Computer science is an important discipline in today’s world. Our reliance on technology in everyday life is ever increasing, and that doesn’t look set to change any time soon. This reliance means that there is more demand for computer scientists who have a wealth of experience in the subject area. With computers and mobile devices being utilised in a wide range of industries, you will find that your career opportunities are endless and differing.
Highlighted courses and degrees in Computer Science
An undergraduate degree in computer science will provide you with a good foundation of knowledge in the area. You will study modules on software development, information technology, computer programming, computer systems and software engineering. These modules will allow you to develop your theoretical understanding of computer science, as well as how to apply your knowledge and skills in real world situations.
Your degree will be delivered through a mixture of modes. These will include lectures and seminars, as well as practical work and computer laboratory sessions. You might have the opportunity to take part in a work placement module or year.
Depending on where you choose to study, you may be able to specialise towards the end of your degree. This specialisation can influence the area in which you choose to work after you have graduated. Common specialisations include:
If your degree requires you to write a dissertation or submit a major research project in your final year, this will give you the chance to further research a favoured area of computer science.
The accreditation of a computer science degree course will depend on where you choose to study. Different countries have different accreditation systems. Typically, you can expect to be awarded a Bachelor of Science (BSc), or an integrated Master of Computing (MComp).
Some computer science courses are accredited by the British Computer Society (BCS). This will depend on your institution, so you should contact them for more information.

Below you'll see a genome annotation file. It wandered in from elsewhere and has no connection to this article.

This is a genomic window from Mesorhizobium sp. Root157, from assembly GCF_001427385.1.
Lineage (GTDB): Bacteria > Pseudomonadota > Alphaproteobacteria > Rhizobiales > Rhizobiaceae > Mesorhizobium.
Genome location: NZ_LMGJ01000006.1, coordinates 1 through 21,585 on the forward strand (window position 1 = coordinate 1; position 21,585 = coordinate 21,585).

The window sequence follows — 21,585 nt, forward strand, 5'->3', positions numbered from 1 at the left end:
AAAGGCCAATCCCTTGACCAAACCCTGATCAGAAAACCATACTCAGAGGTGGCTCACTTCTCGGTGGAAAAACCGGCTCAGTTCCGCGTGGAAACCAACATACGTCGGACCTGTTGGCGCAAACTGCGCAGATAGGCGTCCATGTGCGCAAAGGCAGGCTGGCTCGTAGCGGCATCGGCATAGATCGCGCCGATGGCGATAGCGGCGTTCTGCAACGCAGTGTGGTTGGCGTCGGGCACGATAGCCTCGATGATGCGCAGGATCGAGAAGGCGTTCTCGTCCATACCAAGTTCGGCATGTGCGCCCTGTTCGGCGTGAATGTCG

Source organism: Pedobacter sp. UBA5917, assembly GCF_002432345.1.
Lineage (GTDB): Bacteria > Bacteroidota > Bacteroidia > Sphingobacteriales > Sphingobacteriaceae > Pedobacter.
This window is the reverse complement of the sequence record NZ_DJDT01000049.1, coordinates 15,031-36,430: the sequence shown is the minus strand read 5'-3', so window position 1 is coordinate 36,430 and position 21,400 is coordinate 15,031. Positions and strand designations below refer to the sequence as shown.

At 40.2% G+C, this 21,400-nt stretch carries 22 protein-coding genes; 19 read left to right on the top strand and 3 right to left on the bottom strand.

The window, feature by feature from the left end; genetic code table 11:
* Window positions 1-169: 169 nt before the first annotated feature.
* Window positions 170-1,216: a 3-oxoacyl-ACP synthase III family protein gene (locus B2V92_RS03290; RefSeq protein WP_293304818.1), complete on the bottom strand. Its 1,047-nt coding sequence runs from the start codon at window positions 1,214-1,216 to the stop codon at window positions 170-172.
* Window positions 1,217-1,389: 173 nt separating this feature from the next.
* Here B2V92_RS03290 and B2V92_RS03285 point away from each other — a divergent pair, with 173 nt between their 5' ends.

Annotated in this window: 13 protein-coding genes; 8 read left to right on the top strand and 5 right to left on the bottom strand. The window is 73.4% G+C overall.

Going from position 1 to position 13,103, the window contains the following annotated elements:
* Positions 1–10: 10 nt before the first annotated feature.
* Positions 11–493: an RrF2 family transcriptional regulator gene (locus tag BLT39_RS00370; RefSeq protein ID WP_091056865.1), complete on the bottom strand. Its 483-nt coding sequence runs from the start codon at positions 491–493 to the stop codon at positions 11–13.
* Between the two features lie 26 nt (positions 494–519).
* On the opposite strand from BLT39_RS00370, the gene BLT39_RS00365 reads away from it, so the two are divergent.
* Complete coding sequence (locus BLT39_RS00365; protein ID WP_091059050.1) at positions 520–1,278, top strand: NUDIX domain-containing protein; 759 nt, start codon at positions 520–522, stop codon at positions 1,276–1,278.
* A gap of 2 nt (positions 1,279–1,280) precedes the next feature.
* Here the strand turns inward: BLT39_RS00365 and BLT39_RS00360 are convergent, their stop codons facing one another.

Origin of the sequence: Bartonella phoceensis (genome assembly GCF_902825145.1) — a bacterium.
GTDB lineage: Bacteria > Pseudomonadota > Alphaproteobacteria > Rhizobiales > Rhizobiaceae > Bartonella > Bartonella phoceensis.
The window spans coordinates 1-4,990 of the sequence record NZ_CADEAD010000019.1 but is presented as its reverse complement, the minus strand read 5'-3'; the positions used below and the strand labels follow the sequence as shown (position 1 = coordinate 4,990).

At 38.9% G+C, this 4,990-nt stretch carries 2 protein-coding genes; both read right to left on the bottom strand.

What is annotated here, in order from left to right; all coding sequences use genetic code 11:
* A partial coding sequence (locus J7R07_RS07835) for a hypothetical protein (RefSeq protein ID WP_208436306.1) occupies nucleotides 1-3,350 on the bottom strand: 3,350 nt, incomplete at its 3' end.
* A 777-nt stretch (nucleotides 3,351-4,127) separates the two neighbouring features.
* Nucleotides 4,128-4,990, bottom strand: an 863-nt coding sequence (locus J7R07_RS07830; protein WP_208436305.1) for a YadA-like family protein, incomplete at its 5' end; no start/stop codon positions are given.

Generally, an undergraduate degree in computer science will take three to four years to complete. Foundation degrees, diplomas and certificates can last up to two years, when studied full-time.
Once you have successfully completed your computer science degree, you can choose to either seek employment in your chosen area, or further your studies. Continuation of your studies could be in the form of a postgraduate degree, such as a masters or PhD, or a graduate diploma and certificate.
The entry requirements for an undergraduate degree in computer science will depend on where you choose to study. Some universities might require that you sit an entrance exam, where others may rely on previous exam results. Some universities may prefer you to have studied certain subjects, and others might consider previous relevant work experience.
You should check each institution to see what entry requirements they have for their computer science programmes.
If you do not meet the entry requirements you may want to consider a pathway course.
Tuition fees for international students are not fixed. This means that they can vary greatly from institution to institution. You should make sure that you are aware of how much your course will cost you.
You may be eligible for a scholarship or funding. This could be awarded by your institution, or by a separate funding body. For more information, visit our scholarships and funding section.
Computer science graduates will find that they are suited to many different career paths. You may choose to work in a role directly related to computer science. This could include IT consultancy, cyber security manager, ethical hacker, database administrator, or a higher education teacher.
Throughout your degree you will have gained a wide variety of useful and transferable skills. These will be applicable in many different career paths and industries. Skills gained will include data collection, problem solving, and presentation of reports and results.
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